I am quietly participating in NaBloPoMo, which is essentially a 30 day kick in the pants to publish something here daily. I am tentative, aware that I haven’t posted with that kind of frequency in some time. Looking back I realize it’s been the result of incredible richness and demands in other parts of my life.
The girls have a robust schedule this fall, work has been busy, and our nesting at home has been intense and fruitful. The wood stove has a constant pile of kindling, logs, and authorized-by-the-girls homework assignment fire-starter crumples. The kitchen overflows with vegetables from the market and pickle jars carefully filled by Avery, with things like red lentils and black rice. The laundry room is…as busy as ever.
Today the phone rang nearly off the hook, calls from the Democratic Party. I expect if you’ve been reading here for any length of time, you have deduced that I am a Democrat. Election season is always exciting to me. I dislike the ads as much as the next person, but each time my gratitude for the freedom to vote makes me giddy. We take the girls to the polls with us. We talk to them about the things on the ballot and the significance of the different volunteer representatives that find your name and have you sign in at the appropriate table.
Tonight, one of the election callers asked if I planned to vote, to which I answered that I did. “May we count on your vote for Aaron Woolf?” he asked. I pressed my lips together and moved my head up and down, not a nod, more a nudge to just say it.
“Actually, I am planning to vote for Matt Funiciello. I’ve been a business owner in downtown Glens Falls for more than ten years and have worked alongside Matt.”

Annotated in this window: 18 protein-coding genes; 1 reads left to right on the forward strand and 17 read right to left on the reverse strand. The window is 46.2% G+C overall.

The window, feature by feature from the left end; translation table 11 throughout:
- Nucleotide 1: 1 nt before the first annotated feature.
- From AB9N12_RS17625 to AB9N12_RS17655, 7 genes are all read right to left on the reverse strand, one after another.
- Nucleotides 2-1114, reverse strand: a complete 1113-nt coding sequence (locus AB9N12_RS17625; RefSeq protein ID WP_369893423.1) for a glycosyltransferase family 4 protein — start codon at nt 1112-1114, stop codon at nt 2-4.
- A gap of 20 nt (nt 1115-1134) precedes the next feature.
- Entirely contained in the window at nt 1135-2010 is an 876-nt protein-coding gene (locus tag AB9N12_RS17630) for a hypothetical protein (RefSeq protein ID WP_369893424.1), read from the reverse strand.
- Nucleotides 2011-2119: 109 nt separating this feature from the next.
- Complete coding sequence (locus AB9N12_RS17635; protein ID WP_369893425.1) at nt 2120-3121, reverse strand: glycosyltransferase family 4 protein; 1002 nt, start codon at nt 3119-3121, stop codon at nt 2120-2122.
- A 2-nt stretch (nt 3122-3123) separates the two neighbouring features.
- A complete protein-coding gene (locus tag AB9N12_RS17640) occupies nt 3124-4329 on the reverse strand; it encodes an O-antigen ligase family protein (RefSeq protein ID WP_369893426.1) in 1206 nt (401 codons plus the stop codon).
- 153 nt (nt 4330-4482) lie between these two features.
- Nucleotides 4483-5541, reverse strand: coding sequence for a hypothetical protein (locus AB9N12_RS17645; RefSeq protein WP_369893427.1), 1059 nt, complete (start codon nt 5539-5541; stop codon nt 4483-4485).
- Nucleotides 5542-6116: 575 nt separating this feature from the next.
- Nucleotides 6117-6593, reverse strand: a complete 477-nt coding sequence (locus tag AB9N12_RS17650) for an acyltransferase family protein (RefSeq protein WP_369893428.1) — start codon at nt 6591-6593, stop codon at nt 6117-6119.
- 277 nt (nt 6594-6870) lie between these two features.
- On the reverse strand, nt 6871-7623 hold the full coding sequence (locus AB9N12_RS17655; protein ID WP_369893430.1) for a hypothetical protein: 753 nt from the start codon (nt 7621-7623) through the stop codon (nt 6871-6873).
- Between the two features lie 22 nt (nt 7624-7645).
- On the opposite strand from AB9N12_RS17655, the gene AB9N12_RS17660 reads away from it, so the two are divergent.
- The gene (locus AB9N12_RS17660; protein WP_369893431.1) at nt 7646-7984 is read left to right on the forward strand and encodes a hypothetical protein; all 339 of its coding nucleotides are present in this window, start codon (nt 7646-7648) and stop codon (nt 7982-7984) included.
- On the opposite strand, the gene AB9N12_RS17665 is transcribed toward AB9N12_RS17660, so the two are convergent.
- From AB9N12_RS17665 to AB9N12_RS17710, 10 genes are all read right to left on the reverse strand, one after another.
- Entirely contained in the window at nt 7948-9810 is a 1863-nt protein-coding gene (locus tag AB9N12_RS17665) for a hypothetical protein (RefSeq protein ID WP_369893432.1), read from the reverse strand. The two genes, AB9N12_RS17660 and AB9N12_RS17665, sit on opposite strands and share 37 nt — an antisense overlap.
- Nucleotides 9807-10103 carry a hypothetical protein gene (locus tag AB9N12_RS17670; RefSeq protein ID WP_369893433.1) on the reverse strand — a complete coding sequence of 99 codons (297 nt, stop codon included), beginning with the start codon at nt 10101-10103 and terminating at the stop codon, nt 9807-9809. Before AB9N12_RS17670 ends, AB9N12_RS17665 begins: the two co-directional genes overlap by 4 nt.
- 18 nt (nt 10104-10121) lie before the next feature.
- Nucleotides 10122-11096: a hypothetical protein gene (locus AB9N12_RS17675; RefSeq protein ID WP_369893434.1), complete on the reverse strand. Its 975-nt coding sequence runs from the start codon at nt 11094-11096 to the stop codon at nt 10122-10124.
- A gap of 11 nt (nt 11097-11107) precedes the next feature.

“Oh, well, I wish we had a strong Green Party too,” the older gentleman said. Then he asked to talk to Sean. I explained that he was out working in the yard, but that it was also his intention to cast a vote for Matt Funiciello. The man was pleasant and gracious, but I couldn’t help feeling that he was disappointed in me.
We are each aware of the potential consequence of two candidates splitting the vote and leading to the election of another candidate. The persistent calls rocked me a bit. “When do you vote for your preferred candidate? Do you wait until it’s a certain victory?” I asked Sean, frustrated.
We talked about the race and about our feelings for Matt. He has worked with our company, contributed to our efforts downtown, greeted our children and family warmly. He has worked hard over the years. We have laughed and we have sparred. He has been a part of the our lives since we first moved to Glens Falls.
Thursday night, after I dropped Briar off at Sketch for a sewing class, I crossed the library green with Avery and Finley. They were sprinting toward the building, leaves skipping and popping beneath their feet as they sky exploded in a magnificent autumn sunset. I was proud of our town, hopeful about our future, and determined to keep providing opportunities for the girls to experience new things, including speaking their mind.
This week I’ll keep writing and hitting publish. Along the way I’ll be visiting the voting booth. I hope you’ll do the same, regardless of who you choose to support.